Employers told to offer more flexible working to fight staff shortages

Employers told to offer more flexible working to fight staff shortages

6 Mar    Finance News, News

Increased flexible working would tackle staff shortages that threaten economic growth, experts have said.

More of the working-age population would take up work or stay in jobs if they were offered greater flexibility on where and how they worked, analysts said. Central bankers have said a labour supply problem risks cutting the UK’s potential for growth.

Flexible working has become increasingly popular since Covid-19 lockdowns forced people to work from home. Amid staff shortages and record vacancies last year, many companies expanded their flexible working offer to attract recruits.

However, most workers still have no option to work in a hybrid manner, figures published by the Office for National Statistics (ONS) show. About half a million workers left their jobs during the pandemic, with no plans to return, pushing up the rate of economic inactivity, which measures the share of working-age people who are neither working nor available for work.

Some of the rise was caused by the ageing of the population, which meant a greater share of workers reaching retirement age, but the trend was driven mainly by workers aged 50 to 64 who retired early or had to leave their jobs because of long-term sickness.

Increasing flexibility improves participation in the workforce not only among older workers but also people with health conditions, students and parents, said Tony Wilson, director of the Institute for Employment Studies. For some companies, there are barriers to offering greater flexibility. “There are a lot of industries, particularly industries that have been built on a ready supply of labour and having one-way flexibility, where the employer can set the terms,” Wilson said. “Many of them are choosing to reduce their output because they can’t find the staff.”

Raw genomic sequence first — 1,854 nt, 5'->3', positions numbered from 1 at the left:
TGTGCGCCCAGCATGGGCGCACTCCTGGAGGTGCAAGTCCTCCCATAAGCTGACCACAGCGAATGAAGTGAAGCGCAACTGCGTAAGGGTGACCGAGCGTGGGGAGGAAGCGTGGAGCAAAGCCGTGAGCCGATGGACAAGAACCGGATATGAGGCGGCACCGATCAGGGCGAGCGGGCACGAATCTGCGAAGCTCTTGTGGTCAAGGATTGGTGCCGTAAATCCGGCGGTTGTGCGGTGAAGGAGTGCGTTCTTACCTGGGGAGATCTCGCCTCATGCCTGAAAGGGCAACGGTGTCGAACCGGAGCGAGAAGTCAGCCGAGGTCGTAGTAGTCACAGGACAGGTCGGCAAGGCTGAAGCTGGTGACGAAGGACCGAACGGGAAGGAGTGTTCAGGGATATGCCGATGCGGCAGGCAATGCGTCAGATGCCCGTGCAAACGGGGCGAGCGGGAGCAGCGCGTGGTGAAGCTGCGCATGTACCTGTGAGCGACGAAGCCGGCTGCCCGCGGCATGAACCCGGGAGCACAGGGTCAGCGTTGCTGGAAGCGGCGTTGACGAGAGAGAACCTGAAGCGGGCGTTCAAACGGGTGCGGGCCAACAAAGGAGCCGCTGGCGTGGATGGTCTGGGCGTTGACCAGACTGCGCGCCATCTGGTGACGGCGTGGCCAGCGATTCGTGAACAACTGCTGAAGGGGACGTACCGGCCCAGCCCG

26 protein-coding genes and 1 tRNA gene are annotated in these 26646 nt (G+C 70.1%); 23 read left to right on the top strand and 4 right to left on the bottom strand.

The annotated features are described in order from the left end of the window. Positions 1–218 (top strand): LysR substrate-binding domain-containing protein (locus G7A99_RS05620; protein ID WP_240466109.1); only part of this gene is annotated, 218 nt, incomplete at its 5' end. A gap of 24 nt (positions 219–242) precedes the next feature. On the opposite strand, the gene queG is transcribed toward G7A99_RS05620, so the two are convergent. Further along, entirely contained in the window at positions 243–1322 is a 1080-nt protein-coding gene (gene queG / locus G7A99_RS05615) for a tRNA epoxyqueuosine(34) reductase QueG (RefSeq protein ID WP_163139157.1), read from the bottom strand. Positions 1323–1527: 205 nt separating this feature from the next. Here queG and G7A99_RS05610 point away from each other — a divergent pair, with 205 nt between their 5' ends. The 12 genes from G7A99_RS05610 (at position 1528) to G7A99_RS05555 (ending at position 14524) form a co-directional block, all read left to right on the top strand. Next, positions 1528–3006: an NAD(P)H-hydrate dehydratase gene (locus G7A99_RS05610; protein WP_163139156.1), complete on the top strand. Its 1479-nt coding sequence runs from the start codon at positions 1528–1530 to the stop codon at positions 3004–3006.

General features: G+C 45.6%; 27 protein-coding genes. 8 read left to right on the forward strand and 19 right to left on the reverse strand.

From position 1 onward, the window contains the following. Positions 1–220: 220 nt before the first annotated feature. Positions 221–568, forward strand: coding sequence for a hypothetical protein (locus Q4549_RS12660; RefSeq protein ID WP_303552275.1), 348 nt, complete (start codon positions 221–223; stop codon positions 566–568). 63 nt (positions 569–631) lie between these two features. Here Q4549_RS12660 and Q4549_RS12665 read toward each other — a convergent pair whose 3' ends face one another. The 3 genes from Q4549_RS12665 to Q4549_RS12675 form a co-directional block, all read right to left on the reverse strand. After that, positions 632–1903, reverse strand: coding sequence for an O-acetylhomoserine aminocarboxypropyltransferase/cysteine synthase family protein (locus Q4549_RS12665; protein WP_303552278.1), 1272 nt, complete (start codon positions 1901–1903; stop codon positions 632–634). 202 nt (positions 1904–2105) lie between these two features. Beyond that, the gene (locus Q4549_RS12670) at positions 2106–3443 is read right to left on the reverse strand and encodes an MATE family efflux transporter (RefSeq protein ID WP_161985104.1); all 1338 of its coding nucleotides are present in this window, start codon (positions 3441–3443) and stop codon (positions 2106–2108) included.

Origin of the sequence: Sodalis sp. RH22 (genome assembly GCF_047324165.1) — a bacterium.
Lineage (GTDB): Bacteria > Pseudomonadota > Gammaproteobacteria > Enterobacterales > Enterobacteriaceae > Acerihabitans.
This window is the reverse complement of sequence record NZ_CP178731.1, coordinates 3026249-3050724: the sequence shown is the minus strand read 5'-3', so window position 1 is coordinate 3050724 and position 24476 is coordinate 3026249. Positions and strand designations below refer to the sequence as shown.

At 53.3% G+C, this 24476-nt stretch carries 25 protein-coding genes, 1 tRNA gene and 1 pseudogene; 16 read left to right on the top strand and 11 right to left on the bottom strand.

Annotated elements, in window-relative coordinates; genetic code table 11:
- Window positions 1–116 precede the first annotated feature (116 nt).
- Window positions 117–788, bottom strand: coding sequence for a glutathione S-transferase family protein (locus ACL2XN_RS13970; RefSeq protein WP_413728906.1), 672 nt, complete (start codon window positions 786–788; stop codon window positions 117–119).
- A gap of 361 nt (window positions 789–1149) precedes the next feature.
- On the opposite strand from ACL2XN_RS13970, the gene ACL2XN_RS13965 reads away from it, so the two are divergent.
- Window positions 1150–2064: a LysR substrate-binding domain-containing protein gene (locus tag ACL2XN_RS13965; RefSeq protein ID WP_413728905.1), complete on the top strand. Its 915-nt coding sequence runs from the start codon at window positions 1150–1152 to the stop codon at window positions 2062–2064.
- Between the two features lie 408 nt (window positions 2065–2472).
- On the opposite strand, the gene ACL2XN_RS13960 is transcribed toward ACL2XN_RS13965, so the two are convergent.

Jonathan Boys, of the Chartered Institute of Personnel and Development, an association for human resources professionals, said older staff were “much more likely to work from home, or be self-employed which I think is a way to appropriate some of the benefits of flexibility that you can’t get through employment”.

There was a rise in older people returning to work at the end of last year but it was too early to say there had been a reversal of the trend, according to analysis of ONS data published last week by the Institute for Fiscal Studies.

See also  Insolvencies surge to highest rates since financial crash as voluntary bankruptcies hit record levels

Leave a Reply

Your email address will not be published. Required fields are marked *